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Lanvin was an early player in the fragrance game.

This story first appeared in the September 25, 2014 issue of WWD. Subscribe Today.

Even before Jeanne Lanvin formally started her namesake perfume label in 1924, she had already created scents for sale in New York and Rio de Janeiro with a Paris-based, Russian woman named Maria Zede. The perfumer, who until recently was mysteriously referred to simply as “Madame Z,” worked with numerous French couturiers.

Fragrances from that period included Niv-Nal (the name forms “Lanvin” backward), Comme ci comme ça and Irisé.

Lanvin’s first official scent, launched in 1925 and created with Zede and André Fraysse, who became Lanvin’s in-house perfumer, was Mon Péché. It initially was a flop in France. However, the fragrance’s moniker was changed to its English-language equivalent, My Sin, for the U.S.

“It was an enormous success [there],” said Laure Harivel, Lanvin’s archivist, who added that Mon Péché My Sin worked well in its home country afterward.

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In 1927, Lanvin introduced Arpège — French for the musical term “arpeggio,” a chord in which the notes are played out separately in sequence, instead of all together. It would remain its best-selling fragrance for decades. It was conceived to celebrate the 30th birthday of the designer’s daughter, Marguerite, a musician who was consulted on the scent’s concept. (Eventually, it would carry the famous tag line, “Promise her anything, but give her Arpège.”)

At the time, Lanvin had two bottle designs from which customers could choose, containing either of the house’s perfumes. One was rectangular and the other — created by Armand-Albert Rateau — round and black.

Soon thereafter, the house introduced perfumes including L’Ame Perdue, Pétales Froissés, Scandal, Rumeur and Prétexte — with Lanvin herself thinking up such names.

In many ways, Lanvin was in the fragrance vanguard, especially as a fashion designer. Eau de Lanvin, introduced in 1933, was among the first unisex scents to be produced. Lanvin’s beauty offer was swiftly broadened in the Thirties with such products as lipstick, powder, sun-care oil and home fragrance.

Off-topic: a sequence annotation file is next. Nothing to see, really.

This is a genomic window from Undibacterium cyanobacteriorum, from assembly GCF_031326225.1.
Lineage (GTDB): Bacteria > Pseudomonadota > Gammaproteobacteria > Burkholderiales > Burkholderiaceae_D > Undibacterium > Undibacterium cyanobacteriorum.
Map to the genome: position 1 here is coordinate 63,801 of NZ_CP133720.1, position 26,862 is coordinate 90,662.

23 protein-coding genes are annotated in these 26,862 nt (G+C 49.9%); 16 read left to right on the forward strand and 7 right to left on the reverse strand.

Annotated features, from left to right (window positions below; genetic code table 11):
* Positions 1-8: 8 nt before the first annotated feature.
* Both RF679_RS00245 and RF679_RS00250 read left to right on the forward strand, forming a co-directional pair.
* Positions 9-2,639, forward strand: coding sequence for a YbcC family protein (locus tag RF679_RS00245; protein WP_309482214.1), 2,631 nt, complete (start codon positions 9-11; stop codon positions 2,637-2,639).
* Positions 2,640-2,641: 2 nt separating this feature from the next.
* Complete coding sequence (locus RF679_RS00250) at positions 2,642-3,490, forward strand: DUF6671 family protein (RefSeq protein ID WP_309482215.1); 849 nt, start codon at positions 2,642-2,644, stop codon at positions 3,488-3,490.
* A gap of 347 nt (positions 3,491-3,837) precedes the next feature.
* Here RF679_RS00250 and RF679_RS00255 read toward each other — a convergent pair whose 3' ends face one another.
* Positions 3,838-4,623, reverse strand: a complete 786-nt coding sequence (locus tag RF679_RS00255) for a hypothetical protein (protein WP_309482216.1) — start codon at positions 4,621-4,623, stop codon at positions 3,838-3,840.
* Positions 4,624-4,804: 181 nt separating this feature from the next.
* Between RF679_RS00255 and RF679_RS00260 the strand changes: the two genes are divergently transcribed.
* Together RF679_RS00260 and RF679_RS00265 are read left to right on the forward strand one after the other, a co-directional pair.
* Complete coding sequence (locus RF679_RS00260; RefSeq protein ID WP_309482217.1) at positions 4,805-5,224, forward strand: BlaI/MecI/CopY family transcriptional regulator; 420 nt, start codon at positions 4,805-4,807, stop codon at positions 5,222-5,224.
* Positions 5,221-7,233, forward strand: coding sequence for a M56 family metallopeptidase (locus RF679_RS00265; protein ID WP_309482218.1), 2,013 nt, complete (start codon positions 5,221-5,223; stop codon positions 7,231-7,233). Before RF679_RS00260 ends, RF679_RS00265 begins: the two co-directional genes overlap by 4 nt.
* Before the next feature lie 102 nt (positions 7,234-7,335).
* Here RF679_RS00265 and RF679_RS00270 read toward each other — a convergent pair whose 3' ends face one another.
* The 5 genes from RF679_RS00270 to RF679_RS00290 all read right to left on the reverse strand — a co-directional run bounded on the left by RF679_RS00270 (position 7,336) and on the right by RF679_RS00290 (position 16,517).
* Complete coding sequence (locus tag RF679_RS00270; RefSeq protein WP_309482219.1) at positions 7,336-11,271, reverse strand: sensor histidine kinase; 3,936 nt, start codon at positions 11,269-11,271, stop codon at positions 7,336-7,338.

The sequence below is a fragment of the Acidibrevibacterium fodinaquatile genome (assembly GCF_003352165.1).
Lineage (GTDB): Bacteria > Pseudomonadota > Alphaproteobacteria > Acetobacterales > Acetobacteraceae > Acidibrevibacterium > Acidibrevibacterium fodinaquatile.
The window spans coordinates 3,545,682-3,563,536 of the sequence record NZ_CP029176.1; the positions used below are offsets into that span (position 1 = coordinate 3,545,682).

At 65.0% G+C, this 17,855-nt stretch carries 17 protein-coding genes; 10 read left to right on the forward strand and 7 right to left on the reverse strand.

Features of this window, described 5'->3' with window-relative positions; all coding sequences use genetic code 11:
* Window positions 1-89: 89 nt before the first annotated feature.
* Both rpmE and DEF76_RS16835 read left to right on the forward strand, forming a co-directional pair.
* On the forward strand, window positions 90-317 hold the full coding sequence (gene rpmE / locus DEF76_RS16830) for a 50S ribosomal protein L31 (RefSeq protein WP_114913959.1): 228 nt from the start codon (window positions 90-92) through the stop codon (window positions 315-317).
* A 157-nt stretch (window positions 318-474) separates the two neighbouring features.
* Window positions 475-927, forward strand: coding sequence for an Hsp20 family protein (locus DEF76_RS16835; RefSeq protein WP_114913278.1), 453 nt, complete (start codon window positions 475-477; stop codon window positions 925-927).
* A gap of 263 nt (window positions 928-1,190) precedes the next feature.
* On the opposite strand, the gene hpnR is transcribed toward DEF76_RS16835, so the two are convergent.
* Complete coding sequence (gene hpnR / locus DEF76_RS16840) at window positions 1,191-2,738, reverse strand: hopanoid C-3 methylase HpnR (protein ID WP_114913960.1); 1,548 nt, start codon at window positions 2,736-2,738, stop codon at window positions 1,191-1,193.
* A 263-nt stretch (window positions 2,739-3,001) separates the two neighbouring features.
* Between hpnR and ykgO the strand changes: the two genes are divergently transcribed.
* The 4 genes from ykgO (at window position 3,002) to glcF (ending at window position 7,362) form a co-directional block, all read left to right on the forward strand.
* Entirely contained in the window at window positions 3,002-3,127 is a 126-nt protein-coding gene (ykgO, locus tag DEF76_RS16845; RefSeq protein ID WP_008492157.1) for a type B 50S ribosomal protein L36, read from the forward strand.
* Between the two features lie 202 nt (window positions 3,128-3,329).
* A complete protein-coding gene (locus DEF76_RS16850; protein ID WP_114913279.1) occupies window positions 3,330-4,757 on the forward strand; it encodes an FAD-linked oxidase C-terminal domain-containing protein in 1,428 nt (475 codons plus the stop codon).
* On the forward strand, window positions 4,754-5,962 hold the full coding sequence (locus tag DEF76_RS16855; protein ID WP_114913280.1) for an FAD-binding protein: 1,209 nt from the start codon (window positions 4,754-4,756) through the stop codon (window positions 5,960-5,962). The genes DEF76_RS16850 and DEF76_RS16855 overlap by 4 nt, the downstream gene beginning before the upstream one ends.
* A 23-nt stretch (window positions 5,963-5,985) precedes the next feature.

“We know that very quickly [Jeanne Lanvin] made the link between all the domains that seemed important to create a Lanvin universe,” said Harivel.

The house’s famous logo featuring a mother and daughter, created by Paul Iribe that’s still used by Lanvin today, first appeared on the brand’s fragrances. It is often featured also on its eye-catching advertising that frequently touted the label’s five major scents at once.

Lanvin fragrances — along with its fashion — were quickly exported, and over the years, the round bottle’s design was tweaked, with a new cap form, for instance. The flacon also came out in various formats, such as a gold-colored version given to Lanvin’s best clients and in limited editions done with Sèvres, a ceramic manufacturer.

Since the passing of Jeanne Lanvin in 1946, the Lanvin fragrance label changed hands numerous times. Her daughter owned Jeanne Lanvin SA and Lanvin Parfums SA until she died in 1958, when they went to one of Lanvin’s nephews, Yves Lanvin.

All the while, new scents kept being introduced, such as Crescendo in 1960, Monsieur Lanvin in 1964 and Clair de Jour in 1983.

In 1989, Midland Bank bought the Lanvin group. The following year, Orcofi and L’Oréal jointly purchased the enterprise. It was a time when beauty companies were focusing increasingly on fashion, and the French beauty giant progressively upped its stake in Lanvin until it became its sole proprietor in 1996. While owning Lanvin, L’Oréal slightly modified Arpège’s juice and packaging, and also launched some new fragrances, but ultimately decided the business wasn’t core, so it was spun off.

In 2001, a group of investors led by China’s Shaw-Lan Wang purchased the entire Lanvin business from L’Oréal, and three years later, Inter Parfums SA signed a scent license with the company for a fee of 16 million euros, or $20.6 million at current exchange. At the time, the business made a bit less than 20 million euros, or $25.8 million, according to Philippe Benacin, Inter Parfums SA chairman and chief executive officer. He said the brand’s revenues have multiplied by slightly more than three times over the past decade.

Inter Parfums — coincidentally based in the same building as Lanvin Parfums’ first office, at 4 Rond-Point des Champs-Élysées in Paris — became the fragrance activity’s owner in 2007 for 22 million euros, or $28.4 million. By then, Éclat d’Arpège, introduced in late 2002, was already a strong seller and Inter Parfums continued developing the portfolio.

“Éclat is more or less half of the Lanvin business internationally, with a very strong position in Japan, China — in the whole of Asia — and in Russia, where it is positioned in the top five,” continued Benacin.

Inter Parfums discontinued most of the Lanvin fragrances and introduced scents such as Jeanne Lanvin and Mary Me. Arpège remains sold primarily in France.

Overall, Lanvin fragrances, carried in more than 10,000 doors worldwide, are particularly strong in Eastern Europe, Asia and France, followed by the Middle East and South America, said Benacin.

Lanvin is among the top-selling brands in Inter Parfums’ portfolio, he said, noting, “There are three with 100 million euro [$128.9 million] potential.”

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